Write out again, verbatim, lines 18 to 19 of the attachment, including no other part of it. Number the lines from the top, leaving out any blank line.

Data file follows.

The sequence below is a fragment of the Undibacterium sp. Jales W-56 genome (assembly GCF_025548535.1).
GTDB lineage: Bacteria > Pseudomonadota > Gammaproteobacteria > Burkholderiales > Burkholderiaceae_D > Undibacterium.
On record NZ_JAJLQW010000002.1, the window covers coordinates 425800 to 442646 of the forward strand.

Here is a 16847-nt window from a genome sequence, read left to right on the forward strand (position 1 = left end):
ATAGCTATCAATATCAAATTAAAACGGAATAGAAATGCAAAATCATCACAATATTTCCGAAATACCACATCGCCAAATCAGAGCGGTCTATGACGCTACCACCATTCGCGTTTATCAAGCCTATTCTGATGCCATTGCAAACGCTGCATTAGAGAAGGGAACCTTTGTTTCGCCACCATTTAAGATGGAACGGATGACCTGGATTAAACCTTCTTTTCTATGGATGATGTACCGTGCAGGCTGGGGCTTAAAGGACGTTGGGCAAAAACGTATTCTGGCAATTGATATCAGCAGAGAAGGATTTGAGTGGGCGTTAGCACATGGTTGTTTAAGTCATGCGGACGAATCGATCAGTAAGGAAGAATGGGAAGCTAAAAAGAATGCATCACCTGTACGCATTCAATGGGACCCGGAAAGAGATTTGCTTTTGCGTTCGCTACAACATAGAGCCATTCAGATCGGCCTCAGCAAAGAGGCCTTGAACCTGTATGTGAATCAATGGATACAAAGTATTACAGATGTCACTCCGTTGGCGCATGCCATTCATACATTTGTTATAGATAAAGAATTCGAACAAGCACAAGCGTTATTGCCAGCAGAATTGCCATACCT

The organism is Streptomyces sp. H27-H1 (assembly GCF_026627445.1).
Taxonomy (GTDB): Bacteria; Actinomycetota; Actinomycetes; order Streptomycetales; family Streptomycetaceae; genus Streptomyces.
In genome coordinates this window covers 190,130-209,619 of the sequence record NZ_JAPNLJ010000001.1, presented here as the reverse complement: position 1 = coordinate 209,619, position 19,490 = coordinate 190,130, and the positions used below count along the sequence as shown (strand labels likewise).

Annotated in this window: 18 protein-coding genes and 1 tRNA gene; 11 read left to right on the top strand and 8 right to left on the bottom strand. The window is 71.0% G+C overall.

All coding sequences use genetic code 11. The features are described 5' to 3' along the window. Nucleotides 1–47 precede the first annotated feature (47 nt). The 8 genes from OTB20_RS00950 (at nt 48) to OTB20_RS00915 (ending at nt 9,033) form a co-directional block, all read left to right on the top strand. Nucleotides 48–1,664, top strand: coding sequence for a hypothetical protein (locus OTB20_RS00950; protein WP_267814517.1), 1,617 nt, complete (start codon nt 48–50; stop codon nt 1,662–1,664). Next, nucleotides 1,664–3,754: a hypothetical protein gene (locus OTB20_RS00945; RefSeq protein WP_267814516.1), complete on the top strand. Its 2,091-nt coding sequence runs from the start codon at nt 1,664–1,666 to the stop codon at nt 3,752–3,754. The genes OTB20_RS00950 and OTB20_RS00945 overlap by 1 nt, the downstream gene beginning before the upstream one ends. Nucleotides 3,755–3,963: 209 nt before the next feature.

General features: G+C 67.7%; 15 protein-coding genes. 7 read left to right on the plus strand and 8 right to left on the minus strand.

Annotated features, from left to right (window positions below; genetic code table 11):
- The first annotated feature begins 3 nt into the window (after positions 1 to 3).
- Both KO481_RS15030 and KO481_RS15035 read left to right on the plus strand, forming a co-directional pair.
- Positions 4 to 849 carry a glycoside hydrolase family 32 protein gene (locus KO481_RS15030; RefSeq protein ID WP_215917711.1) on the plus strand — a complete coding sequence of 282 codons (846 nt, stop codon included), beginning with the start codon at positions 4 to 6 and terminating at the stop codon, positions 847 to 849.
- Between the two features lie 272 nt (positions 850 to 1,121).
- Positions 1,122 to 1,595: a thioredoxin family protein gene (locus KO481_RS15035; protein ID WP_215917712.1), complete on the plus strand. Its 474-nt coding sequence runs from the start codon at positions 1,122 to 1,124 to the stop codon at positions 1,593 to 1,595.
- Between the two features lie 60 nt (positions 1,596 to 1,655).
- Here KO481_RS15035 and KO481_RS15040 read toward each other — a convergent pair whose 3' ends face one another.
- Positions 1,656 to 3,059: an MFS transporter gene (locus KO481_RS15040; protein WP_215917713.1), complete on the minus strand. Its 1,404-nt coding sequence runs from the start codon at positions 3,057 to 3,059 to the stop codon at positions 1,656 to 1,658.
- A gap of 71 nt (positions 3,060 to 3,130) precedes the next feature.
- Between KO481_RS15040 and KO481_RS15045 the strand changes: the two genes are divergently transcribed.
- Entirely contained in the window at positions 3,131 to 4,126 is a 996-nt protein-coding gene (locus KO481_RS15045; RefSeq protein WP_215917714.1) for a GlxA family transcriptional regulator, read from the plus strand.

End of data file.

- Between the two features lie 60 nt (positions 1,596 to 1,655).
- Here KO481_RS15035 and KO481_RS15040 read toward each other — a convergent pair whose 3' ends face one another.